Authors: Sjoerd Duijns, Alexandra M. Anderson, Yves Aubry, Amanda Dey, Scott A. Flemming, Charles M. Francis, Christian Friis, Cheri Gratto-Trevor, Diana J. Hamilton, Rebecca Holberton, Stephanie Koch, Ann E . McKellar, David Mizrahi, Christy A. Morrissey, Sarah G. Neima, David Newstead, Larry Niles, Erica Nol, Julie Paquet, Jennie Rausch, Lindsay Tudor, Yves Turcotte, and Paul A. Smith
Publication: Scientific Reports
Publication Link: https://www.nature.com/articles/s41598-019-45862-0
Keywords: Not given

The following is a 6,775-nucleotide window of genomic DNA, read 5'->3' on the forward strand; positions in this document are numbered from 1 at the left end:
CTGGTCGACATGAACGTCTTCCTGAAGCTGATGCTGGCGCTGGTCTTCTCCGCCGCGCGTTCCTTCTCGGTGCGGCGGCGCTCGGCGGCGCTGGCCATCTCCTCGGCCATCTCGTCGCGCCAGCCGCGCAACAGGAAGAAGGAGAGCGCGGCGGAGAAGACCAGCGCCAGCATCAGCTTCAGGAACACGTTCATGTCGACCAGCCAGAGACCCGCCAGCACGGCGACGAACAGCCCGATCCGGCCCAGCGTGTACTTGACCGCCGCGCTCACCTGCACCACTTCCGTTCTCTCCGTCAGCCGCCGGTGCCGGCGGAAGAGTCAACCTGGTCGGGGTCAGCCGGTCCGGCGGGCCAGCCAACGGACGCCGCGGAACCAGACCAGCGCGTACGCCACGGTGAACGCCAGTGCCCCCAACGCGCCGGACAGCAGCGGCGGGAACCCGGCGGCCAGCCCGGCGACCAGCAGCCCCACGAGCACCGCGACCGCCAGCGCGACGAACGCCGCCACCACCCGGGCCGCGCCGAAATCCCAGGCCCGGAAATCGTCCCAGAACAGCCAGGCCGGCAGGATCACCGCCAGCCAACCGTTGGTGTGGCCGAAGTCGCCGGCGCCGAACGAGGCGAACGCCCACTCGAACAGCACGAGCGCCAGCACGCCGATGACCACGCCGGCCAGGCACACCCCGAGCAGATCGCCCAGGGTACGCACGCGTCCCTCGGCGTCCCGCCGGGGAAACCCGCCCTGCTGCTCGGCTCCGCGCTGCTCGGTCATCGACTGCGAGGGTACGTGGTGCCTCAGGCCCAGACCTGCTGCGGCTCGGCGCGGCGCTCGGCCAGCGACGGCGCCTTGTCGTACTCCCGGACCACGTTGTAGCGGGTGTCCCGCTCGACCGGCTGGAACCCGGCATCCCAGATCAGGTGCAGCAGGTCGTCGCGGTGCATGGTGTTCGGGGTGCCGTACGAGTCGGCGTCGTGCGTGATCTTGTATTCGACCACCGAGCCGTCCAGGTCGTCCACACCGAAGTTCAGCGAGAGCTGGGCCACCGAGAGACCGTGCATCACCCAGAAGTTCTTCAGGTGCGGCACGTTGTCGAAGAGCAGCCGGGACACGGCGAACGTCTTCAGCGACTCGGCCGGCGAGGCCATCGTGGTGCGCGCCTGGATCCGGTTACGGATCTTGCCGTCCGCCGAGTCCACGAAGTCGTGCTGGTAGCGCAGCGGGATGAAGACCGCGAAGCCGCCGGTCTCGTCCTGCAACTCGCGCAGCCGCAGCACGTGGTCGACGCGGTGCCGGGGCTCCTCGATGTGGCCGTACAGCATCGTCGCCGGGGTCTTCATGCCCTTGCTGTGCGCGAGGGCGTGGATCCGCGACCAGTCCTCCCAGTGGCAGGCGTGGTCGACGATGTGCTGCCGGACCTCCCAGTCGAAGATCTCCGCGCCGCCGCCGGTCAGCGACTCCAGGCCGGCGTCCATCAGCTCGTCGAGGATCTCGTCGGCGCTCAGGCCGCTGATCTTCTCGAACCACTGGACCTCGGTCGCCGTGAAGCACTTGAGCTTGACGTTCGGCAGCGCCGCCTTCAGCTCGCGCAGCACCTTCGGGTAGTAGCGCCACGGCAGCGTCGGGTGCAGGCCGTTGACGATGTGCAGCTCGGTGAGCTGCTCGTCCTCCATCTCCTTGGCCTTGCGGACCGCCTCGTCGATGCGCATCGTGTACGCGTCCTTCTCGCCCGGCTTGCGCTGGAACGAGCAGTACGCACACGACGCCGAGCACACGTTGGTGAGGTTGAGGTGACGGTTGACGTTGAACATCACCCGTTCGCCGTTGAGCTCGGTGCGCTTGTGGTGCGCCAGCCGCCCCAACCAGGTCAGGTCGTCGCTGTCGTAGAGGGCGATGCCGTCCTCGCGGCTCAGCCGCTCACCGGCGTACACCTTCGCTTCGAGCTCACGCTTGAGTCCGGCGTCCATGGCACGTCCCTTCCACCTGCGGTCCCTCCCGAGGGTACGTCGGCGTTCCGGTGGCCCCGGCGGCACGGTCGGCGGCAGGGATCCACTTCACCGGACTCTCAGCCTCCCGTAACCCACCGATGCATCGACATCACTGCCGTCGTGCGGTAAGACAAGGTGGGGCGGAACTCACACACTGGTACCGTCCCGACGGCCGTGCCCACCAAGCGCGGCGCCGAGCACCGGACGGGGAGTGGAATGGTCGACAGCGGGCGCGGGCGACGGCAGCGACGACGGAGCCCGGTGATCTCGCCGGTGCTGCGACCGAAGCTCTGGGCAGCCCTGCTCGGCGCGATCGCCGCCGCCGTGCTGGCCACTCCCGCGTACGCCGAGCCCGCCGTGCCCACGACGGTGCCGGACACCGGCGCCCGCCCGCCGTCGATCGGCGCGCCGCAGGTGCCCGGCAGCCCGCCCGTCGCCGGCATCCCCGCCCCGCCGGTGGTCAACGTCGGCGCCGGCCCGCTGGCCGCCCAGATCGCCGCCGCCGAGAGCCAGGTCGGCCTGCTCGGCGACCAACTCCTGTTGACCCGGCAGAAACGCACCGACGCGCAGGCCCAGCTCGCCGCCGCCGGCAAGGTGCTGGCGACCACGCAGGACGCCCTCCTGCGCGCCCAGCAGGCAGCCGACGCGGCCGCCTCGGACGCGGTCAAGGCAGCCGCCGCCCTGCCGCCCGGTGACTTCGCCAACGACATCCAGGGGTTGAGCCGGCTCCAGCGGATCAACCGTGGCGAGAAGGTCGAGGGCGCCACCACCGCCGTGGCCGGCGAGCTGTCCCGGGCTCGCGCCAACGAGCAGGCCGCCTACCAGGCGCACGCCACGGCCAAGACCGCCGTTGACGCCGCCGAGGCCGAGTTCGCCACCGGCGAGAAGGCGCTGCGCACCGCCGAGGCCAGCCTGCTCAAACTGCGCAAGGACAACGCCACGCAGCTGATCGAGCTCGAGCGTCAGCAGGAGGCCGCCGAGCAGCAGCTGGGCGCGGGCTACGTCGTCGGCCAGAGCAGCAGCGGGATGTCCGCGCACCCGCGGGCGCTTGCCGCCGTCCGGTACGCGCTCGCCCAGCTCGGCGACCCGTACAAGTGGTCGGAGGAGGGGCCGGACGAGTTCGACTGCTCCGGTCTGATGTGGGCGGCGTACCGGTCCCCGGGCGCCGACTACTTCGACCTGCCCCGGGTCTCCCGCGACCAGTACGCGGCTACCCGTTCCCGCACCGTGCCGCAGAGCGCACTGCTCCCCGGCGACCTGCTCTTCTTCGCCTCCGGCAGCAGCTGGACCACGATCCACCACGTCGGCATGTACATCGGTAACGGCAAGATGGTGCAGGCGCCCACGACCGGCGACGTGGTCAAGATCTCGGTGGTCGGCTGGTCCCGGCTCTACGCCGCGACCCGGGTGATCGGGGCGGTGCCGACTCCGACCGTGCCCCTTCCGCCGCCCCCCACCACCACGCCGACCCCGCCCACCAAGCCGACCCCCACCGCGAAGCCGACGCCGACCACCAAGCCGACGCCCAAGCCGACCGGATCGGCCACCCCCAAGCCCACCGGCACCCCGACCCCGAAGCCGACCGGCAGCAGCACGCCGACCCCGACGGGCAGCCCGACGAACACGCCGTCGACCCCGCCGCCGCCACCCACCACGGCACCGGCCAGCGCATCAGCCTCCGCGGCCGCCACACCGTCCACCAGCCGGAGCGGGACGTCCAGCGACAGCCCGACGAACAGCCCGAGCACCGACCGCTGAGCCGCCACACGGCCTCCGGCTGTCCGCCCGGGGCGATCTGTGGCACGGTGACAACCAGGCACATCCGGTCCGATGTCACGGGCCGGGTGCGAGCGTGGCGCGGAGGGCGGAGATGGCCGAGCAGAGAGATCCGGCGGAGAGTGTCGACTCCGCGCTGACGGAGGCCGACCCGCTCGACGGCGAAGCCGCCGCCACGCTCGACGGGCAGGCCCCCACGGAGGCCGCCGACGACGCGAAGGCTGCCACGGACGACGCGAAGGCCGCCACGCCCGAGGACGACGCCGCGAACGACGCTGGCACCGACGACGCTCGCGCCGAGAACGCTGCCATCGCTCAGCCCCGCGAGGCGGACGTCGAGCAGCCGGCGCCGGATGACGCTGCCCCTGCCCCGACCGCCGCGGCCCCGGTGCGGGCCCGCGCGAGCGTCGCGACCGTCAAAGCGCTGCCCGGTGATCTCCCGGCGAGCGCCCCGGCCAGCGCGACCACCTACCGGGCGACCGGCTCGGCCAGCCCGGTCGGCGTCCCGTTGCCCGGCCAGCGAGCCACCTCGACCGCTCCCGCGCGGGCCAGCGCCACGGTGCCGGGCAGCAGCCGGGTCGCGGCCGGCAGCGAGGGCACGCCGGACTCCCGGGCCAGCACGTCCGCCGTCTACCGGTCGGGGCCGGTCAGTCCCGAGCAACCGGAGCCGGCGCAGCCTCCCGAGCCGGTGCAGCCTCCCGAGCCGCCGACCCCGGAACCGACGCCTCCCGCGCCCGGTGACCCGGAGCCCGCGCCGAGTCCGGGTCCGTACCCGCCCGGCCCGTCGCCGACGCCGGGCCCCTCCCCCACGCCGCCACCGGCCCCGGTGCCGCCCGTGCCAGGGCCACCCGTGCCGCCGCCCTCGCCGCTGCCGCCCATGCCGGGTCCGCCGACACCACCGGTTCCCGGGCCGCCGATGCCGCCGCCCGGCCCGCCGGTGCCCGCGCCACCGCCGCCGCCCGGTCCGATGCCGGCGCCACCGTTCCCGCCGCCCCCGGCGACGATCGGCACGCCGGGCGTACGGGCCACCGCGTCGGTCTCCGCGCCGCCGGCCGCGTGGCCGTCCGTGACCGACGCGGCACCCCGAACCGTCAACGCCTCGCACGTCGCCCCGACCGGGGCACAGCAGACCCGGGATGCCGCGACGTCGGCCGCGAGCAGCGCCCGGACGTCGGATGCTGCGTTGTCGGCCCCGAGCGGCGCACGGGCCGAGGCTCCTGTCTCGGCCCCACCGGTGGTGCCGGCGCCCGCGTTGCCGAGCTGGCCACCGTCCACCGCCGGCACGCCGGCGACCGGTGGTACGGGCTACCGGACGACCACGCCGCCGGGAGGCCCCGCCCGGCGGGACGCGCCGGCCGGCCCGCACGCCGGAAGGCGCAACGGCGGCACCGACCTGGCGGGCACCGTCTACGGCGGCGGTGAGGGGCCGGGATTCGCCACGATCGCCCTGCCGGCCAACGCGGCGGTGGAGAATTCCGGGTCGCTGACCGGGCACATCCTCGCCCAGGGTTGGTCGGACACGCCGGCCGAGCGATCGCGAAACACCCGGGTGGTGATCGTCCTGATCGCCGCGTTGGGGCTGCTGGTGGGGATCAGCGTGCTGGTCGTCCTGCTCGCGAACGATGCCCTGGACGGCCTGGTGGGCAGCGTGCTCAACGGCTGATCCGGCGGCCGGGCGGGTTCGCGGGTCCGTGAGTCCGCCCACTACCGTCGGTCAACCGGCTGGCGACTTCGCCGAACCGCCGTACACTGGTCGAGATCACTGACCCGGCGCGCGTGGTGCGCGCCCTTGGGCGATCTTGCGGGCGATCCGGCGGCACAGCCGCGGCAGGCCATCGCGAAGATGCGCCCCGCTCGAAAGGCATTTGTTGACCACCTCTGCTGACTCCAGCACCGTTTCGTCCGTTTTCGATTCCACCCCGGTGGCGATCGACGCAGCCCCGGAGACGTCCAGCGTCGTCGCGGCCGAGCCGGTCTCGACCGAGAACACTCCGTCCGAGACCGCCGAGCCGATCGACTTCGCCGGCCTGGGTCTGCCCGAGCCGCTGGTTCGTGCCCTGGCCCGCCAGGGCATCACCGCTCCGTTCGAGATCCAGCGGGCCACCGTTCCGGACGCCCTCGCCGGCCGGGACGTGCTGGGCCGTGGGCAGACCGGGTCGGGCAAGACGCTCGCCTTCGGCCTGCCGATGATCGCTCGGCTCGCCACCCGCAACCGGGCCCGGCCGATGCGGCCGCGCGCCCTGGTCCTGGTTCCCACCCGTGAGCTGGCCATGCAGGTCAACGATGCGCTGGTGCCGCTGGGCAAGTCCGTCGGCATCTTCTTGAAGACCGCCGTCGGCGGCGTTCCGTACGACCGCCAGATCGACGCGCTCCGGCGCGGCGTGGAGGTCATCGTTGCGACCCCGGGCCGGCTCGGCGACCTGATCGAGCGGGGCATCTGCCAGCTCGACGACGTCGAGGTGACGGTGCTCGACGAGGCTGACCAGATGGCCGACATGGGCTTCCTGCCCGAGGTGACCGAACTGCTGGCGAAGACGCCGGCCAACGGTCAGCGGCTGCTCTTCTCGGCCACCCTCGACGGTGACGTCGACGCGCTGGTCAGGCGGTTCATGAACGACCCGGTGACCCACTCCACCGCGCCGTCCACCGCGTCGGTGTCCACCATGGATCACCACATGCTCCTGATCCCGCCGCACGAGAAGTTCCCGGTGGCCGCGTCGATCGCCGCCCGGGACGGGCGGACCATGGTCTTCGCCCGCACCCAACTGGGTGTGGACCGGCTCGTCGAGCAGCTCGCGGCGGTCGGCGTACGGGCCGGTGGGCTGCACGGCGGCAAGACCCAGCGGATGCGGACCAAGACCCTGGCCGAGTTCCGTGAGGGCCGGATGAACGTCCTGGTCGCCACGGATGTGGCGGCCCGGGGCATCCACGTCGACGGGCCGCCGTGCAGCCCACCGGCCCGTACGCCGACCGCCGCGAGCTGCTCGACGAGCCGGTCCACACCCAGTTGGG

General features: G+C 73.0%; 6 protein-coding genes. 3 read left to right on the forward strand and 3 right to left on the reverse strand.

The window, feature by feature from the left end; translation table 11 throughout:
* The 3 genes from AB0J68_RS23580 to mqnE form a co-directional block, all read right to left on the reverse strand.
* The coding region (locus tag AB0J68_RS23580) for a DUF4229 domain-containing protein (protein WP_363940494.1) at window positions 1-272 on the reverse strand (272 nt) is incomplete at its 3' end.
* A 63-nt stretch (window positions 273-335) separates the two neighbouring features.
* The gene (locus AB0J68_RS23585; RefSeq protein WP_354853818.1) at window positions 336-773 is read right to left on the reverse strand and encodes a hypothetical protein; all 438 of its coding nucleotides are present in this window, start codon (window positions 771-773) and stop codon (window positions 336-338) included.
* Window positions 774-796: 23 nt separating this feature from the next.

Abstract: Long-distance migrants are assumed to be more time-limited during the pre-breeding season compared to the post-breeding season. Although breeding-related time constraints may be absent post-breeding, additional factors such as predation risk could lead to time constraints that were previously underestimated. By using an automated radio telemetry system, we compared pre- and post-breeding movements of long-distance migrant shorebirds on a continent-wide scale. From 2014 to 2016, we deployed radio transmitters on 1,937 individuals of 4 shorebird species at 13 sites distributed across North America. Following theoretical predictions, all species migrated faster during the pre-breeding season, compared to the post-breeding season. These differences in migration speed between seasons were attributable primarily to longer stopover durations in the post-breeding season. In contrast, and counter to our expectations, all species had higher airspeeds during the post-breeding season, even after accounting for seasonal differences in wind. Arriving at the breeding grounds in good body condition is beneficial for survival and reproductive success and this energetic constraint might explain why airspeeds are not maximised in the pre-breeding season. We show that the higher airspeeds in the post-breeding season precede a wave of avian predators, which could suggest that migrant shorebirds show predation-minimizing behaviour during the post-breeding season. Our results reaffirm the important role of time constraints during northward migration and suggest that both energy and predation-risk constrain migratory behaviour during the post-breeding season.